[Skip to Content]
Access to paid content on this site is currently suspended due to excessive activity being detected from your IP address 54.211.247.249. Please contact the publisher to request reinstatement.
[Skip to Content Landing]
Article
July 1926

CHEMICAL CHANGES IN THE BODY OCCURRING AS THE RESULT OF VOMITING

Author Affiliations

ST. LOUIS
From the Department of Pediatrics, Washington University School of Medicine, and the St. Louis Children's Hospital.

Am J Dis Child. 1926;32(1):1-28. doi:10.1001/archpedi.1926.04130070008001
Abstract

Although considerable attention has been given to the occurrence and significance of acidosis, it is only recently that changes of body neutrality to the alkaline side have received much notice.1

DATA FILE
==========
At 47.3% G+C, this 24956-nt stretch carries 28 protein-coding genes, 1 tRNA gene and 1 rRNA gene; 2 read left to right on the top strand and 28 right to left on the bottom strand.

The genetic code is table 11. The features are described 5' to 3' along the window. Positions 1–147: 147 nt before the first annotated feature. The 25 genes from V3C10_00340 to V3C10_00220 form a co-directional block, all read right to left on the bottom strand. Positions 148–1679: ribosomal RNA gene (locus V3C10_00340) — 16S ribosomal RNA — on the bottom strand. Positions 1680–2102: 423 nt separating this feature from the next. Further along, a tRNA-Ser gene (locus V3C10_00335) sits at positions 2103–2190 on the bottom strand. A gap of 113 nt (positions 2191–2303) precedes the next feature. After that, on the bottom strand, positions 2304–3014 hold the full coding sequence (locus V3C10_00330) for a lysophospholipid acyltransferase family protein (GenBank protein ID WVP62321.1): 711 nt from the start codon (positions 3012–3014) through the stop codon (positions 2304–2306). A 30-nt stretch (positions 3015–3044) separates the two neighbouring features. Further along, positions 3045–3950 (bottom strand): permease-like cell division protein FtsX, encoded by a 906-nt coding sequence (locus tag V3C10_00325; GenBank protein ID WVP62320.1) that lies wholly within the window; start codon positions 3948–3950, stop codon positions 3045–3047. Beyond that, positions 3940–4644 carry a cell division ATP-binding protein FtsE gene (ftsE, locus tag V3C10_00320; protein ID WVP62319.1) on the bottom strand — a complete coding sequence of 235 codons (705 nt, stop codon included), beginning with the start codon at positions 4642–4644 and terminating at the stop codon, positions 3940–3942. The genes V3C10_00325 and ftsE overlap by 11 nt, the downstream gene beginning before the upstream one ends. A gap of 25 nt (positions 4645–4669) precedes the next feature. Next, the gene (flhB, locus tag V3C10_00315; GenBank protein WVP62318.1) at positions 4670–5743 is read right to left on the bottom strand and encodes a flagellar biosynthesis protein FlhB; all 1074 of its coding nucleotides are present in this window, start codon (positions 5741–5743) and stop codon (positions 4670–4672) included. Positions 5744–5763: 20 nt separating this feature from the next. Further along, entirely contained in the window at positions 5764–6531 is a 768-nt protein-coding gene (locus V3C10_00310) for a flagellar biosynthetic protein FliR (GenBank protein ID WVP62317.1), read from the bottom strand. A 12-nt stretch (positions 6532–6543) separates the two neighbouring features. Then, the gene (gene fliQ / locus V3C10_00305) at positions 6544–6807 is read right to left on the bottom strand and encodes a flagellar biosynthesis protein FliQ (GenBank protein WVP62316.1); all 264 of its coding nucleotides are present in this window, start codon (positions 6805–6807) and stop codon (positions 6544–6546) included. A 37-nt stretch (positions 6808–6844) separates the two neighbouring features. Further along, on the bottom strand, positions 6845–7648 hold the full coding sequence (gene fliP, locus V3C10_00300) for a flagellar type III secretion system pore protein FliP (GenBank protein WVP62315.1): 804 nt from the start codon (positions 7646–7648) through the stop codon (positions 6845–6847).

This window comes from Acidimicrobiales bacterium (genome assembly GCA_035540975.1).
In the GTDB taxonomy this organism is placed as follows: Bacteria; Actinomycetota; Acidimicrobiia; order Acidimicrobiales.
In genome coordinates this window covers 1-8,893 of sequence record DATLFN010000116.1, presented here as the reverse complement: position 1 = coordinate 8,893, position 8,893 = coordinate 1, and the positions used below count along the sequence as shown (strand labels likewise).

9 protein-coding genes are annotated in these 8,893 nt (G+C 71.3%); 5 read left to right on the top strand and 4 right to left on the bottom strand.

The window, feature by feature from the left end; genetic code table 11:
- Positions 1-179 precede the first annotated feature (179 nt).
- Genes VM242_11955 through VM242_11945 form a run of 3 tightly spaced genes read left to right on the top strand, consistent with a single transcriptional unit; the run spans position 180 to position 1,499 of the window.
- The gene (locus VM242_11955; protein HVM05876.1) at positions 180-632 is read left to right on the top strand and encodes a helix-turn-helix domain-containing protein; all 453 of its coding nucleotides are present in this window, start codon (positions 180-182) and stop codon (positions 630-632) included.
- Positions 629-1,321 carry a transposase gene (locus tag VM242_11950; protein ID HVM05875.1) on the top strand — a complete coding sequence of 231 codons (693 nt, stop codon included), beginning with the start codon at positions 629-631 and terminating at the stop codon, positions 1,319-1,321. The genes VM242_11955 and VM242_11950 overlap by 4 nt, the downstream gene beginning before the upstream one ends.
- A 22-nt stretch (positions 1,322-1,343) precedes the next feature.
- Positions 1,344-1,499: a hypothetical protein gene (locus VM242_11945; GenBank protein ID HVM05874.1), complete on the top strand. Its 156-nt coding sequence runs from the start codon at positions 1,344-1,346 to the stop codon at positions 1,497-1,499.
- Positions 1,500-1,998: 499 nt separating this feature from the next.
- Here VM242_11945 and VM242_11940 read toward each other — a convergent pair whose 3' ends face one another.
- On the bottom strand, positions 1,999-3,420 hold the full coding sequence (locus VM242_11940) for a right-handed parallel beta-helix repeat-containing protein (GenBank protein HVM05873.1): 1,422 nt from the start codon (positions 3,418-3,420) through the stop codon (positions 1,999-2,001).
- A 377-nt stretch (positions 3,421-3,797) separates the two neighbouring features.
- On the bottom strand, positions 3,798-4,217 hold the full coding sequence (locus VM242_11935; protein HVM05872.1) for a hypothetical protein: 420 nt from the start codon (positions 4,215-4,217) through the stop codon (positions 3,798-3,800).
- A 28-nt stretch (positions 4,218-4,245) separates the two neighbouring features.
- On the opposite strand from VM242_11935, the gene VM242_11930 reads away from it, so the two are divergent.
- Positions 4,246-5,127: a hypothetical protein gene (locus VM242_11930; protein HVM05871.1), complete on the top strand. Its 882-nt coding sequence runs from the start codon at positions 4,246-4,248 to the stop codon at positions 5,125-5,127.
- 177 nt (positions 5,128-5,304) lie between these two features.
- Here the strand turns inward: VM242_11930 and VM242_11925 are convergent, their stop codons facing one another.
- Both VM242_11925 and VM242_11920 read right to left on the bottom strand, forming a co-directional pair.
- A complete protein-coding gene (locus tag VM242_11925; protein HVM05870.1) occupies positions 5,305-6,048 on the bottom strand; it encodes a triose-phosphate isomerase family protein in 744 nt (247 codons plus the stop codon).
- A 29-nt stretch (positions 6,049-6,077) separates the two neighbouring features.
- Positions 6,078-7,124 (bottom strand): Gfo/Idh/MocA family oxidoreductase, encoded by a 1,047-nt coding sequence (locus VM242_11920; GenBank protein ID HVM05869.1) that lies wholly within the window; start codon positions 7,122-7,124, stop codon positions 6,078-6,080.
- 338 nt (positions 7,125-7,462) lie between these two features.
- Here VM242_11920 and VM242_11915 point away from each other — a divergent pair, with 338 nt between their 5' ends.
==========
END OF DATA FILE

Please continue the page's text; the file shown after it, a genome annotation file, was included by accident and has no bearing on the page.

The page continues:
REVIEW OF THE LITERATURE  Wilson and his co-workers2 were among the first to consider alkalosis as a possible cause of tetany. They found, following parathyroidectomy, that there was a slight increase in the pH or alkalinity of the blood, a change in the hemoglobin dissociation curve and a rise in alveolar carbon dioxide tension. Accompanying these changes there was found also an increase in urinary pH (alkalinity) with diminished ammonia and acid excretion. It was further assumed that with the onset of tetany, the acid products of muscular contraction were sufficient to change this primary increased alkalinity to a normal or more acid reaction.In 1918, McCann3 reported chemical analyses of the blood following parathyroidectomy,

×